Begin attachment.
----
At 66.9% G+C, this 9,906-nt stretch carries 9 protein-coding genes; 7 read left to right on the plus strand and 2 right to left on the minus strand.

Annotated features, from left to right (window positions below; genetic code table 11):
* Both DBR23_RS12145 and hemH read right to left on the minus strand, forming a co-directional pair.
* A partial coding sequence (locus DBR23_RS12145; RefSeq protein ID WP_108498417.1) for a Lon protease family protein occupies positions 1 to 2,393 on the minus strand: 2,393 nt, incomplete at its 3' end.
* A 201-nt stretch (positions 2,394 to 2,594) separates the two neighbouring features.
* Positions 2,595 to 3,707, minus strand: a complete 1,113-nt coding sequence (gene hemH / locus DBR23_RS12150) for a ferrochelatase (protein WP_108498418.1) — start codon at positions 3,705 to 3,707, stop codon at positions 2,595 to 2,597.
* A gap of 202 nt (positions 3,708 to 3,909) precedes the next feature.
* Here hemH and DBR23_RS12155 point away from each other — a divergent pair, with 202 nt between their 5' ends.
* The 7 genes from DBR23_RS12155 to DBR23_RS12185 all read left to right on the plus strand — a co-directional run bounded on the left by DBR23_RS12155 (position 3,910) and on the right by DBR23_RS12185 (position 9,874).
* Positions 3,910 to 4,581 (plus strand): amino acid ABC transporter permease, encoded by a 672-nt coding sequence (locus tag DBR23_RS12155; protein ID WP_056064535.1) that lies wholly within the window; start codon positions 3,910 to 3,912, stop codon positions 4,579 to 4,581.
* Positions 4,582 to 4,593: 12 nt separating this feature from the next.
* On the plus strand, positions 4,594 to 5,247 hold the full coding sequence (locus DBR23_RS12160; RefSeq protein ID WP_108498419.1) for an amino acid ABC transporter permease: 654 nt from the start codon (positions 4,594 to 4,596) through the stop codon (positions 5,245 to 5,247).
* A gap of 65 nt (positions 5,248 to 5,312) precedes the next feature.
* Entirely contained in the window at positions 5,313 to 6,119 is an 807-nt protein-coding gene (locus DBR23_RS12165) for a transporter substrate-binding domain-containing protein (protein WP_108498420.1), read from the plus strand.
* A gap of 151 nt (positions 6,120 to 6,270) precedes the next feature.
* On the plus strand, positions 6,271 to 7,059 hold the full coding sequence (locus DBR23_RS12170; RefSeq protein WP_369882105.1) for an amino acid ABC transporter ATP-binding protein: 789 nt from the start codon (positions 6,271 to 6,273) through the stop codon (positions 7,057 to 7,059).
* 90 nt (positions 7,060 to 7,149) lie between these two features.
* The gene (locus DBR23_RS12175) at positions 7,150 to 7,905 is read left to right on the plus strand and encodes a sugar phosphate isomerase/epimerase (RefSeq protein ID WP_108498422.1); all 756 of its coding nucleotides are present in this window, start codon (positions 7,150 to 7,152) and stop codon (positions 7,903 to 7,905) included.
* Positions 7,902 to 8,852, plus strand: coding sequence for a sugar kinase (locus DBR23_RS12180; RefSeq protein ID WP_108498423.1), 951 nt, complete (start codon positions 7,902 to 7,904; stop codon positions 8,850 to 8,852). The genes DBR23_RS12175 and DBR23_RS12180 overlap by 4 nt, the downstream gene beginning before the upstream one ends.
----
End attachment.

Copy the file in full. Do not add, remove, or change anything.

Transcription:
At 66.9% G+C, this 9,906-nt stretch carries 9 protein-coding genes; 7 read left to right on the plus strand and 2 right to left on the minus strand.

Annotated features, from left to right (window positions below; genetic code table 11):
* Both DBR23_RS12145 and hemH read right to left on the minus strand, forming a co-directional pair.
* A partial coding sequence (locus DBR23_RS12145; RefSeq protein ID WP_108498417.1) for a Lon protease family protein occupies positions 1 to 2,393 on the minus strand: 2,393 nt, incomplete at its 3' end.
* A 201-nt stretch (positions 2,394 to 2,594) separates the two neighbouring features.
* Positions 2,595 to 3,707, minus strand: a complete 1,113-nt coding sequence (gene hemH / locus DBR23_RS12150) for a ferrochelatase (protein WP_108498418.1) — start codon at positions 3,705 to 3,707, stop codon at positions 2,595 to 2,597.
* A gap of 202 nt (positions 3,708 to 3,909) precedes the next feature.
* Here hemH and DBR23_RS12155 point away from each other — a divergent pair, with 202 nt between their 5' ends.
* The 7 genes from DBR23_RS12155 to DBR23_RS12185 all read left to right on the plus strand — a co-directional run bounded on the left by DBR23_RS12155 (position 3,910) and on the right by DBR23_RS12185 (position 9,874).
* Positions 3,910 to 4,581 (plus strand): amino acid ABC transporter permease, encoded by a 672-nt coding sequence (locus tag DBR23_RS12155; protein ID WP_056064535.1) that lies wholly within the window; start codon positions 3,910 to 3,912, stop codon positions 4,579 to 4,581.
* Positions 4,582 to 4,593: 12 nt separating this feature from the next.
* On the plus strand, positions 4,594 to 5,247 hold the full coding sequence (locus DBR23_RS12160; RefSeq protein ID WP_108498419.1) for an amino acid ABC transporter permease: 654 nt from the start codon (positions 4,594 to 4,596) through the stop codon (positions 5,245 to 5,247).
* A gap of 65 nt (positions 5,248 to 5,312) precedes the next feature.
* Entirely contained in the window at positions 5,313 to 6,119 is an 807-nt protein-coding gene (locus DBR23_RS12165) for a transporter substrate-binding domain-containing protein (protein WP_108498420.1), read from the plus strand.
* A gap of 151 nt (positions 6,120 to 6,270) precedes the next feature.
* On the plus strand, positions 6,271 to 7,059 hold the full coding sequence (locus DBR23_RS12170; RefSeq protein WP_369882105.1) for an amino acid ABC transporter ATP-binding protein: 789 nt from the start codon (positions 6,271 to 6,273) through the stop codon (positions 7,057 to 7,059).
* 90 nt (positions 7,060 to 7,149) lie between these two features.
* The gene (locus DBR23_RS12175) at positions 7,150 to 7,905 is read left to right on the plus strand and encodes a sugar phosphate isomerase/epimerase (RefSeq protein ID WP_108498422.1); all 756 of its coding nucleotides are present in this window, start codon (positions 7,150 to 7,152) and stop codon (positions 7,903 to 7,905) included.
* Positions 7,902 to 8,852, plus strand: coding sequence for a sugar kinase (locus DBR23_RS12180; RefSeq protein ID WP_108498423.1), 951 nt, complete (start codon positions 7,902 to 7,904; stop codon positions 8,850 to 8,852). The genes DBR23_RS12175 and DBR23_RS12180 overlap by 4 nt, the downstream gene beginning before the upstream one ends.